Blepharitis: Causes and Natural Treatments

woman`s eyes

What Is Blepharitis?

Blepharitis, also known as eyelid inflammation, is probably a more common eye condition than you think it is. Ophthalmologists and optometrists record about 40% of their patients having this condition. Of course, blepharitis is an unpleasant one. Who wants to wake up to a pair of swollen eyelids. The specialists say that it’s a severe eye ailment, and it has no cure yet. One can only manage the symptoms that come with it. We will be examining this troubling eye ailment, its nature, causes, symptoms, and management using natural treatment.

Blepharitis is a medical condition that affects the eyelids with inflammation. This condition causes the eyelids, around where eyelashes grow out of, to become inflamed. It is difficult to treat, and there is no cure for it. However, blepharitis isn’t contagious, neither does it cause more damage to other parts of the eye and eyesight.

Types of Blepharitis

Blepharitis comes in different forms and affects different parts of the eyelids. This makes a distinction between the main types of blepharitis recognized by eye specialists:

Anterior Blepharitis

Anterior blepharitis is the result of the skin condition known as seborrhoeic dermatitis; it is also sometimes a result of a reaction to the staphylococcus bacteria. Anterior blepharitis leads to the inflammation of the skin around the base of the eyelashes. Anterior blepharitis is called angular blepharitis if the inflammation only appears on the outer corner of the eyelid.

Posterior Blepharitis

The posterior blepharitis is quite different from anterior blepharitis; it is developed when there’s a problem with the meibomian gland, which then leads to its inflammation. The meibomian gland is located along the margin of the eyelid and behind the base of the lashes

Mixed Blepharitis

Many eye specialists agree that this is the most common type of blepharitis. It is caused by a combination of both anterior and posterior blepharitis.

Symptoms of Blepharitis

  • sting and burning sensation
  • redness of the eyes and water discharge
  • visibly swollen and puffy eyelids
  • itches
  • scaly and greasy-like eyelids (squamous blepharitis)
  • sticky and crusty eyelids after waking up.
  • eyelash loss
  • an excessive outgrowth of lashes
  • eyelids surrounded by flaky skin
  • photosensitive, eyes sensitive to bright lights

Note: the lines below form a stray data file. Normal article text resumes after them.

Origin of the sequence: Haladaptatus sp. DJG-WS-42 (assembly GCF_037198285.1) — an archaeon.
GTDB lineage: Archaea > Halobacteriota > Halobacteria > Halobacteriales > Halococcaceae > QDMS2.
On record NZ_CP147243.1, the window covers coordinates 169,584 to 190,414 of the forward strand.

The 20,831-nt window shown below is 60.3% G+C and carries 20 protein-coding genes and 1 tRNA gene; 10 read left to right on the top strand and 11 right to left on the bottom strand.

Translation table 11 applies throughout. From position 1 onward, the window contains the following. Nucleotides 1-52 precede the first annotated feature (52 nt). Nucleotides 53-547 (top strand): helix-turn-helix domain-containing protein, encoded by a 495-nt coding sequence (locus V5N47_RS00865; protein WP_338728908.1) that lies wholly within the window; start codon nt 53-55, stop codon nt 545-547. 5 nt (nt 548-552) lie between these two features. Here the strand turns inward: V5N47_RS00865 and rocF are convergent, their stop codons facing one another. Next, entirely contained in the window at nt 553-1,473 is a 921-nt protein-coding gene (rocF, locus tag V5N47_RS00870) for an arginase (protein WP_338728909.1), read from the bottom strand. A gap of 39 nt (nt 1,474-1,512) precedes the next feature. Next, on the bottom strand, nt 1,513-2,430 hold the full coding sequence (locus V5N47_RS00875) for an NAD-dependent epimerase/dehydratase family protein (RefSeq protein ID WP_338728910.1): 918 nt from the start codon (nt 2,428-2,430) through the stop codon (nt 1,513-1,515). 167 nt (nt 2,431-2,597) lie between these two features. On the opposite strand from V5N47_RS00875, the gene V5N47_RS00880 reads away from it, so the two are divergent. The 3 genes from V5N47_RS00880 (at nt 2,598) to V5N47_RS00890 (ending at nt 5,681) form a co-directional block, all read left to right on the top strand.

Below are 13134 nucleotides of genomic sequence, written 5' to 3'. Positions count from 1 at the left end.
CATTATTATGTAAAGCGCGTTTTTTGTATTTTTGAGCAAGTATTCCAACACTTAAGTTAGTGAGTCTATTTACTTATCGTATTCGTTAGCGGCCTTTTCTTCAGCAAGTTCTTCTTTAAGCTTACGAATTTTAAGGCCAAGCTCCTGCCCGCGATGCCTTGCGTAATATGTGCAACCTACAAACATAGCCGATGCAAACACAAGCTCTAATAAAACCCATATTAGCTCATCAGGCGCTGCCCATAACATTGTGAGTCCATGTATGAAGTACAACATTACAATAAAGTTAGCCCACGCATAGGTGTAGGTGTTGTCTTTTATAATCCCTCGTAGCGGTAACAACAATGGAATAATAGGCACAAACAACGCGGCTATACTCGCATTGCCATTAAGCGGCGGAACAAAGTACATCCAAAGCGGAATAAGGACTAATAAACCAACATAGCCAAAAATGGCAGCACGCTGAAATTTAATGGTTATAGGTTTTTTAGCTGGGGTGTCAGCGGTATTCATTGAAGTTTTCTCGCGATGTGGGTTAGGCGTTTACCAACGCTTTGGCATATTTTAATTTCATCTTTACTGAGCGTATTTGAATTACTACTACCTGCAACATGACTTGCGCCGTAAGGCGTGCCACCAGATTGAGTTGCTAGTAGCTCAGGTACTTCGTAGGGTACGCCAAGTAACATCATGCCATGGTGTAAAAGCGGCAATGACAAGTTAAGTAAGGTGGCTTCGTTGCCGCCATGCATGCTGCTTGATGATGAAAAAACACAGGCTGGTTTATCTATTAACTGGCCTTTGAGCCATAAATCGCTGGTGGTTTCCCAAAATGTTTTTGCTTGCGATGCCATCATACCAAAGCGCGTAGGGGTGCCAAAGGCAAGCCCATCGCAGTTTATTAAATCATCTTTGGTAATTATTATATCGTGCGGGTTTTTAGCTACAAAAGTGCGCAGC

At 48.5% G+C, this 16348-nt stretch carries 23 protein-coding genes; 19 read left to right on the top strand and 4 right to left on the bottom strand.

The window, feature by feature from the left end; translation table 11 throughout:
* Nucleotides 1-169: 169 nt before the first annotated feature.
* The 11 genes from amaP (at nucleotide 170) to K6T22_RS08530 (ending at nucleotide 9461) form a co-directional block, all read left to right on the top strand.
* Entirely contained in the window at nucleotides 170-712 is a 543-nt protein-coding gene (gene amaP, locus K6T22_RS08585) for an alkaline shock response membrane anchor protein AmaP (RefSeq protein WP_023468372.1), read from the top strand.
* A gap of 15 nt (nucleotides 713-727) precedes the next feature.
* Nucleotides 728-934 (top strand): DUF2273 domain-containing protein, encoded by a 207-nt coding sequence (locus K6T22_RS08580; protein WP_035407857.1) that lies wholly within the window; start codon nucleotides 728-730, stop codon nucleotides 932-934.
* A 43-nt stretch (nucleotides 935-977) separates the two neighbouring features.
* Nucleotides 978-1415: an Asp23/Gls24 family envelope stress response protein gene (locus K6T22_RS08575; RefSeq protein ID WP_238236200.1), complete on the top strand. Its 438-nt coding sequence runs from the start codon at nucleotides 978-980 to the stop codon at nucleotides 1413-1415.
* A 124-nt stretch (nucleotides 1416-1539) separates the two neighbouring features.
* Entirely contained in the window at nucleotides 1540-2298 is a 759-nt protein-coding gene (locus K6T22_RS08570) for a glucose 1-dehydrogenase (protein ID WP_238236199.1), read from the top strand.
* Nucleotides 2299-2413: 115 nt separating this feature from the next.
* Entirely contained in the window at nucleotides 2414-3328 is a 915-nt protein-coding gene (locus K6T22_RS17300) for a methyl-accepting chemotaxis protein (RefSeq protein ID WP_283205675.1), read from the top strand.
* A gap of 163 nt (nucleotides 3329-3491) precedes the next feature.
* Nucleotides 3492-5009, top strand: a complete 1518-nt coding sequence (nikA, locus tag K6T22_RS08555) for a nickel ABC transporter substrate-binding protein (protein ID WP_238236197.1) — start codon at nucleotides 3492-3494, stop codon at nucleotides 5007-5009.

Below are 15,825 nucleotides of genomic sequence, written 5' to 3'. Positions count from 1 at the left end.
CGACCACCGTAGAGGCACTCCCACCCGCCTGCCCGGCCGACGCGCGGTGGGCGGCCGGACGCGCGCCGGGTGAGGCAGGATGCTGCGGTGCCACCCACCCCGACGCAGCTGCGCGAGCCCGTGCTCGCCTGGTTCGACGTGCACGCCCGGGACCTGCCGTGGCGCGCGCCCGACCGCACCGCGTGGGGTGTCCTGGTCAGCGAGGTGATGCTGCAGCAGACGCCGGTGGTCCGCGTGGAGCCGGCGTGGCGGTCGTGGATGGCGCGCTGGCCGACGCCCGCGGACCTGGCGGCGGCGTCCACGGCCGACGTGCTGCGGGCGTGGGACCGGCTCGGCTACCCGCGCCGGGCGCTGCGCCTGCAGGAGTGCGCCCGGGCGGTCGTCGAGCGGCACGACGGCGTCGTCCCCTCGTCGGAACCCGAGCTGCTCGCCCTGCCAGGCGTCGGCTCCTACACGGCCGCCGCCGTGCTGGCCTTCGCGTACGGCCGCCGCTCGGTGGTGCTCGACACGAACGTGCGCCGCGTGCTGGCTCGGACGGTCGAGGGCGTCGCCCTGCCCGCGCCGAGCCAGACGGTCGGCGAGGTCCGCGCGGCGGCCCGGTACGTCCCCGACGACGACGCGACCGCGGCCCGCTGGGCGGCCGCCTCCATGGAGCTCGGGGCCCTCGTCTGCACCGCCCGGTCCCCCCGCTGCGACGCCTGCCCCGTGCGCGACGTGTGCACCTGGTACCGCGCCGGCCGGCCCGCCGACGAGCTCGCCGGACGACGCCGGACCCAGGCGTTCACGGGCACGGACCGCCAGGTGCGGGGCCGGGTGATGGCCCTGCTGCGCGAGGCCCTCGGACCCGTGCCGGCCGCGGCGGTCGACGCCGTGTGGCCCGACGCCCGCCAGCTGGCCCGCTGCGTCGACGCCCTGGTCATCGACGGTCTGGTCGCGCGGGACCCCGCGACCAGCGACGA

• more frequent blinking

Causes of Blepharitis

  • bacterial infection
  • dandruff or seborrheic dermatitis
  • malfunctioning oil glands around the eyelids
  • rosacea
  • clogged oil glands
  • allergic reactions to medication or cosmetic products

11 Natural Ways to Manage Blepharitis

If you are finding it difficult to stick to medication from your doctor, you may choose to go natural for the treatment of blepharitis symptoms. Some of the natural substances you can use to control the symptoms of blepharitis include baking soda, apple cider vinegar, essential oils, flax seeds, aloe vera juice, castor oil, and many others.

Baking Soda

A picture of baking sodaBaking soda is an effective antiseptic agent that works well in controlling the symptoms of blepharitis.

  • Get a teaspoon of baking soda (sodium bicarbonate), boiling water (500ml) and some cotton swabs.
  • Mix the baking soda in the boiled water and allow the solution to cool down.
  • Dip a cotton swab into the baking soda solution and wipe it over your closed eyelids.
  • Dispose of this used cotton swab afterward.
  • Dip a new cotton swab into the baking soda mixture and wipe your lower lid carefully while looking up. After this, discard the used swab.
  • Take up another cotton swab and use it to wipe your upper lid gently while looking down.

You can do this whenever you experience crushing or if your eyes are releasing any discharge. You may also do this before using eye drops.

The baking soda works as a disinfectant because of its antiseptic nature, so cleaning your eyelids with the baking soda mixture will disinfect your eyes and stop the spread of infections.

Apple Cider Vinegar

Apple cider vinegar has anti-inflammatory properties that reduce the swelling and redness that come with inflammation such as blepharitis.

Make ready a tablespoon of apple cider vinegar, a glass of warm water, and a few cotton swabs.

  • Mix the tablespoon of apple cider vinegar in the warm water thoroughly before dipping the cotton swab into the mixture.
  • Use the soaked cotton swab to wipe your eyelids carefully while closed, then dispose the used swabs.
  • Allow the mixture to stay on your eyelids for about 20 minutes before rinsing it off with water.
  • If you can, keep this up once daily.

Flax Seeds